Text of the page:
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J Infect Dis. 2001 Oct 15;184(8):1007-14. Epub 2001 Aug 30.

Early immunologic events in mucosal and systemic lymphoid tissues after intrarectal inoculation with simian immunodeficiency virus.

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Children's Hospital and Harvard Medical School, Boston, MA, USA.


The pathogenesis of human immunodeficiency virus transmission via the rectal route remains poorly understood. By use of the simian immunodeficiency virus (SIV)-rhesus macaque model and intrarectal inoculation with pathogenic SIVmac251, a significant increase was found in the percentage of CD11b(+) monocyte lineage cells expressing HLA-DR and/or B7-2 in local and peripheral immune inductive sites, but not in mucosal effector sites, as early as 7 days after inoculation and up to 50 days after inoculation. Moreover, at 21 and 50 days after inoculation, not only the gut but also the lung mucosa were depleted of CD4(+) T cells, which suggests that early loss of CD4(+) T cells may be a common feature of mucosal effector sites. These data suggest that, after intrarectal inoculation with SIV, early activation occurs within the monocyte lineage cell population at immunologic inductive sites, which is followed by a loss of CD4(+) T cells at local and distant mucosal effector sites.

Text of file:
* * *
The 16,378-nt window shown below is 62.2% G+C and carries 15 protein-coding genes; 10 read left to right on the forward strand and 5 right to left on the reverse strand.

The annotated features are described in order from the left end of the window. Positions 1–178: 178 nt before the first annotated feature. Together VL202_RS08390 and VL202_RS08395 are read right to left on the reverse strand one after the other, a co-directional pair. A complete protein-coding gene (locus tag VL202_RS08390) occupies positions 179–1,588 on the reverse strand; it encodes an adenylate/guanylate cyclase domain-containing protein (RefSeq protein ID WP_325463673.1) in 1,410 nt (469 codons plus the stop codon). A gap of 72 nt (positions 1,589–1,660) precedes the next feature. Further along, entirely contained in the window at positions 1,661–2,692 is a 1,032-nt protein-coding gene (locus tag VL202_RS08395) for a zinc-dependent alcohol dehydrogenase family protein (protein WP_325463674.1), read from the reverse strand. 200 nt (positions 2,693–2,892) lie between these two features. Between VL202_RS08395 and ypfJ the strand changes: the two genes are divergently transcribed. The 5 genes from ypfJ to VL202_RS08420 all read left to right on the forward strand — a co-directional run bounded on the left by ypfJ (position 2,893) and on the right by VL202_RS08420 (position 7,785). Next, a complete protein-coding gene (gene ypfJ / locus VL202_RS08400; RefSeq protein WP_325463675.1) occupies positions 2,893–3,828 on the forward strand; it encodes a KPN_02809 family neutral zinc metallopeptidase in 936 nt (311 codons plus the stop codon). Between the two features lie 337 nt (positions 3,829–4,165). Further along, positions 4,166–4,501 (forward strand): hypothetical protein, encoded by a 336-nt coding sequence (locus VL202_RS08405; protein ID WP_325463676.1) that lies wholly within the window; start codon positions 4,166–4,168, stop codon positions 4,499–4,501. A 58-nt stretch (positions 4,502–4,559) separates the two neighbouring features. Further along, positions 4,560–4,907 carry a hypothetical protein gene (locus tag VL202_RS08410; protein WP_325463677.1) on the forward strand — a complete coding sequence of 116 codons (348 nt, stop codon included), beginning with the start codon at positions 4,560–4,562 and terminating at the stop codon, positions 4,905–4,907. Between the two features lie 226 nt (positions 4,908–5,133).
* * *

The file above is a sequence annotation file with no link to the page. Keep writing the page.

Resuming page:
[Indexed for MEDLINE]

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